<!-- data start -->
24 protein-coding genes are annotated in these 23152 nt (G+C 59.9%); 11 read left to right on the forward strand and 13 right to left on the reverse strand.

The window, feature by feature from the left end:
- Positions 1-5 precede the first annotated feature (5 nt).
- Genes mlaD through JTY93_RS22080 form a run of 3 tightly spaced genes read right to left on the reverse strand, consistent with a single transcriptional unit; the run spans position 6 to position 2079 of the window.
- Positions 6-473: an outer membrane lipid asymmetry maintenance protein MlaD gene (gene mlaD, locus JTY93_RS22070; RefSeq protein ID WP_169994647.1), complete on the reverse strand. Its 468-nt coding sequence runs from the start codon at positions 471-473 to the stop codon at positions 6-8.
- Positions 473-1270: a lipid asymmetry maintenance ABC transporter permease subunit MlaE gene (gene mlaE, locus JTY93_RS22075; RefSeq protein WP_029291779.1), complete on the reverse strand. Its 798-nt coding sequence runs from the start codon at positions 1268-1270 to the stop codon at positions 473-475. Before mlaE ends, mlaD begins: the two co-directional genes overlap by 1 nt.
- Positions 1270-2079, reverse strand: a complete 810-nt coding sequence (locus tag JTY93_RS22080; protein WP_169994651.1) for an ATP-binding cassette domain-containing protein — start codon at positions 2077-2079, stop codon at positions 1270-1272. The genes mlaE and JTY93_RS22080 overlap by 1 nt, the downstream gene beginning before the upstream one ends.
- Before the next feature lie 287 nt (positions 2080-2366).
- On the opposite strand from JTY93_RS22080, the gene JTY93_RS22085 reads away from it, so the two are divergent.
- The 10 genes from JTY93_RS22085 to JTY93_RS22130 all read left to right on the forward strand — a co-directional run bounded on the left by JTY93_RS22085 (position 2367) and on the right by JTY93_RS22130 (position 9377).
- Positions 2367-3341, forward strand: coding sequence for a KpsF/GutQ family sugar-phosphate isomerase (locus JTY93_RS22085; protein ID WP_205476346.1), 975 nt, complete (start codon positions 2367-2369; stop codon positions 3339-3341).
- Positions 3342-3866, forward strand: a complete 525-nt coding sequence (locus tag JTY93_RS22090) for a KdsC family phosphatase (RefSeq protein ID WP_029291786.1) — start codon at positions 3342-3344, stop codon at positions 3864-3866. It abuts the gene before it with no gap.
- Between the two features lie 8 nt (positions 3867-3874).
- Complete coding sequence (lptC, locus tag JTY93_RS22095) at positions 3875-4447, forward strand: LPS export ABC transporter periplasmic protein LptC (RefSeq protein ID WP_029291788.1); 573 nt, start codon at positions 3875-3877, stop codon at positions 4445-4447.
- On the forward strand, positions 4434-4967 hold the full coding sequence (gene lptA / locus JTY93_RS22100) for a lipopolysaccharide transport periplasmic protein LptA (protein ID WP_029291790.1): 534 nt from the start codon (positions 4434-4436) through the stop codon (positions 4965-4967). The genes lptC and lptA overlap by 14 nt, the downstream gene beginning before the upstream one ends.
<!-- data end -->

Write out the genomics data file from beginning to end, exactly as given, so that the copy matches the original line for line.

24 protein-coding genes are annotated in these 23152 nt (G+C 59.9%); 11 read left to right on the forward strand and 13 right to left on the reverse strand.

The window, feature by feature from the left end:
- Positions 1-5 precede the first annotated feature (5 nt).
- Genes mlaD through JTY93_RS22080 form a run of 3 tightly spaced genes read right to left on the reverse strand, consistent with a single transcriptional unit; the run spans position 6 to position 2079 of the window.
- Positions 6-473: an outer membrane lipid asymmetry maintenance protein MlaD gene (gene mlaD, locus JTY93_RS22070; RefSeq protein ID WP_169994647.1), complete on the reverse strand. Its 468-nt coding sequence runs from the start codon at positions 471-473 to the stop codon at positions 6-8.
- Positions 473-1270: a lipid asymmetry maintenance ABC transporter permease subunit MlaE gene (gene mlaE, locus JTY93_RS22075; RefSeq protein WP_029291779.1), complete on the reverse strand. Its 798-nt coding sequence runs from the start codon at positions 1268-1270 to the stop codon at positions 473-475. Before mlaE ends, mlaD begins: the two co-directional genes overlap by 1 nt.
- Positions 1270-2079, reverse strand: a complete 810-nt coding sequence (locus tag JTY93_RS22080; protein WP_169994651.1) for an ATP-binding cassette domain-containing protein — start codon at positions 2077-2079, stop codon at positions 1270-1272. The genes mlaE and JTY93_RS22080 overlap by 1 nt, the downstream gene beginning before the upstream one ends.
- Before the next feature lie 287 nt (positions 2080-2366).
- On the opposite strand from JTY93_RS22080, the gene JTY93_RS22085 reads away from it, so the two are divergent.
- The 10 genes from JTY93_RS22085 to JTY93_RS22130 all read left to right on the forward strand — a co-directional run bounded on the left by JTY93_RS22085 (position 2367) and on the right by JTY93_RS22130 (position 9377).
- Positions 2367-3341, forward strand: coding sequence for a KpsF/GutQ family sugar-phosphate isomerase (locus JTY93_RS22085; protein ID WP_205476346.1), 975 nt, complete (start codon positions 2367-2369; stop codon positions 3339-3341).
- Positions 3342-3866, forward strand: a complete 525-nt coding sequence (locus tag JTY93_RS22090) for a KdsC family phosphatase (RefSeq protein ID WP_029291786.1) — start codon at positions 3342-3344, stop codon at positions 3864-3866. It abuts the gene before it with no gap.
- Between the two features lie 8 nt (positions 3867-3874).
- Complete coding sequence (lptC, locus tag JTY93_RS22095) at positions 3875-4447, forward strand: LPS export ABC transporter periplasmic protein LptC (RefSeq protein ID WP_029291788.1); 573 nt, start codon at positions 3875-3877, stop codon at positions 4445-4447.
- On the forward strand, positions 4434-4967 hold the full coding sequence (gene lptA / locus JTY93_RS22100) for a lipopolysaccharide transport periplasmic protein LptA (protein ID WP_029291790.1): 534 nt from the start codon (positions 4434-4436) through the stop codon (positions 4965-4967). The genes lptC and lptA overlap by 14 nt, the downstream gene beginning before the upstream one ends.